The platform’s moves to counter the president’s disinformation may be too little, too late, but it’s something
In addition to washing your hands while singing the first two verses of The Internationale, it might be a good time also to clean out your Twitter feed. According to a recent report of a research study by Carnegie Mellon University’s Center for Computational Analysis of Social and Organizational Systems, about 45% of the false narratives about Covid-19 on Twitter are sent by bots.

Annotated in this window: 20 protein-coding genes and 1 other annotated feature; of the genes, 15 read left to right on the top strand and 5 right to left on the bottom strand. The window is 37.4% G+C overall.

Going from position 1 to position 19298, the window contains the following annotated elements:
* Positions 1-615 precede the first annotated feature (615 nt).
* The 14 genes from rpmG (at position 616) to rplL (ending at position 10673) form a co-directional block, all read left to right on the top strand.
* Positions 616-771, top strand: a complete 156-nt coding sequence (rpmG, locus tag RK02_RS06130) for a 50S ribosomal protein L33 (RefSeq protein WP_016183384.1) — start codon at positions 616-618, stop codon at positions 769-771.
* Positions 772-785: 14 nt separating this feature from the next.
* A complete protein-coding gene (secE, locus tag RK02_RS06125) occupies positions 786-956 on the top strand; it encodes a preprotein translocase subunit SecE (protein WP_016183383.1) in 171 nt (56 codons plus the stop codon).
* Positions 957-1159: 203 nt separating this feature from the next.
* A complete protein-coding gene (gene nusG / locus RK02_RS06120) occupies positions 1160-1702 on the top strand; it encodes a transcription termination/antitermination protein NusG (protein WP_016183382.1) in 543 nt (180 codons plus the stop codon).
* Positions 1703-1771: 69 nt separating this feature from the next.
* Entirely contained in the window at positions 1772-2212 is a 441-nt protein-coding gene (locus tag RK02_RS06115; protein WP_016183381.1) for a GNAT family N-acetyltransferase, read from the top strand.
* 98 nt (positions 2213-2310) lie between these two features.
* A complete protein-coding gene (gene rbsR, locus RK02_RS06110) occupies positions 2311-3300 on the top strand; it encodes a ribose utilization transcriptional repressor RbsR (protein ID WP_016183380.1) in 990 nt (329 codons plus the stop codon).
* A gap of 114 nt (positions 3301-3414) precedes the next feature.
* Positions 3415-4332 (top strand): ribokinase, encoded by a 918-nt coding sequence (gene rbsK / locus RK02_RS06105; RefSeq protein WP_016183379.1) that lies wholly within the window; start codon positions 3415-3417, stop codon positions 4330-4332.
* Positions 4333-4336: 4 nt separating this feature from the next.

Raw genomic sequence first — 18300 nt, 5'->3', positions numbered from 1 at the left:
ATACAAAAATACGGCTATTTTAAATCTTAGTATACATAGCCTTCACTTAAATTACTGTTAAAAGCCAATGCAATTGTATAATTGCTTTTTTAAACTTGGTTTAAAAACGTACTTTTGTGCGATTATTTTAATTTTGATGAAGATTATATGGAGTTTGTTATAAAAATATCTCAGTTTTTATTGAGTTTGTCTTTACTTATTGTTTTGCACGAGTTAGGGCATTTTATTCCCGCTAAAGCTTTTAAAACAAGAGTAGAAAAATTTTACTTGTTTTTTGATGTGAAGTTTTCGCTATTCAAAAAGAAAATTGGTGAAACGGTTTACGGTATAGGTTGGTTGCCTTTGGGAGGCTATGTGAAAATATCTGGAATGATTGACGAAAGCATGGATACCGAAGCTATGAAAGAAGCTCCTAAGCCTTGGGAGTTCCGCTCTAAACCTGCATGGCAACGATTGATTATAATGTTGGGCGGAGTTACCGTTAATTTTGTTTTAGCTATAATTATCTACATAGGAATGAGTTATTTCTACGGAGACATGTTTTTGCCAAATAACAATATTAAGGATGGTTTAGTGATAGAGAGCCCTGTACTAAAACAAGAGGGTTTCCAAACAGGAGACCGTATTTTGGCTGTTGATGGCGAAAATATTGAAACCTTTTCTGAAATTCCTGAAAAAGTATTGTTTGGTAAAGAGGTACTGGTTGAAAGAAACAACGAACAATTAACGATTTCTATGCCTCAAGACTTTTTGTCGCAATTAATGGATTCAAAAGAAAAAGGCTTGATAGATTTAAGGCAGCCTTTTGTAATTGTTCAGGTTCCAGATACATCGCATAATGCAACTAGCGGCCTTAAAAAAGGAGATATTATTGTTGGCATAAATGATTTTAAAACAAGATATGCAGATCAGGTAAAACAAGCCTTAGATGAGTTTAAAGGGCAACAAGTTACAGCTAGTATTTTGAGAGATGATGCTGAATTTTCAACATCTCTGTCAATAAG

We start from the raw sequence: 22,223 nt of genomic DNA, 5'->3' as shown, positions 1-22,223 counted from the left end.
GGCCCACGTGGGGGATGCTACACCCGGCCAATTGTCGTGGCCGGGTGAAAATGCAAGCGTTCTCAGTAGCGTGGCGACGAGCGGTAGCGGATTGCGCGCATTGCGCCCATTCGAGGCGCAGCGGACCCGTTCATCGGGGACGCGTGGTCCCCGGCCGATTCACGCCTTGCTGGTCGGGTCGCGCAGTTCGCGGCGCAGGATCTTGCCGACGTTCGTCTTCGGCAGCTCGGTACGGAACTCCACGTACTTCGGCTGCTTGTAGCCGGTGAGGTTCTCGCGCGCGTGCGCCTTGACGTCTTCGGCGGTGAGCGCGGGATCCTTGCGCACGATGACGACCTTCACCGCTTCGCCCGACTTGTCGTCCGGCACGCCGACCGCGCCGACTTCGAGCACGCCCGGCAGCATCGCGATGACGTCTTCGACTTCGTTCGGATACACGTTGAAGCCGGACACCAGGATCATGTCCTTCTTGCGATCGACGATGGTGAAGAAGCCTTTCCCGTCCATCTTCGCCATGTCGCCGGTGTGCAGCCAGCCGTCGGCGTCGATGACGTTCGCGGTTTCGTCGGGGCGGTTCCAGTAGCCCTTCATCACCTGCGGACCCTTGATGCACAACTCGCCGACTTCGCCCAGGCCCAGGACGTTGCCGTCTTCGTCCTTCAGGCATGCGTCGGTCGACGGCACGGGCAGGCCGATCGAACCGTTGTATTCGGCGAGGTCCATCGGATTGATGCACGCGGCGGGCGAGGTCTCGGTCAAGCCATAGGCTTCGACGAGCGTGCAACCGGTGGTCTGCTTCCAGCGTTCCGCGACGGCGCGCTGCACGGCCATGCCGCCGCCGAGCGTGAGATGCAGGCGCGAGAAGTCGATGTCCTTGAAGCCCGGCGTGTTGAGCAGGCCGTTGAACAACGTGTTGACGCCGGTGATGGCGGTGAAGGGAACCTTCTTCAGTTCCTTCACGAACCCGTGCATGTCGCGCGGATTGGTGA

The study examined more than 100 false Covid narratives (including the 5G conspiracy theories) pushed in over 200m tweets since January. If you’re a reader of this newspaper, the likelihood is that you never saw any of these. But that’s because you are – like me – cheerfully encased in your own filter bubble. I write with feeling on this matter, because on the morning after the Brexit referendum I went through the list of about 800 people whom I follow on Twitter, and I could not locate a single one who seemed to have been in favour of Brexit in the run-up to the vote. The shock felt by them after the vote was palpable. But it was also a salutary reminder that anyone who uses social media lives in a digital echo chamber.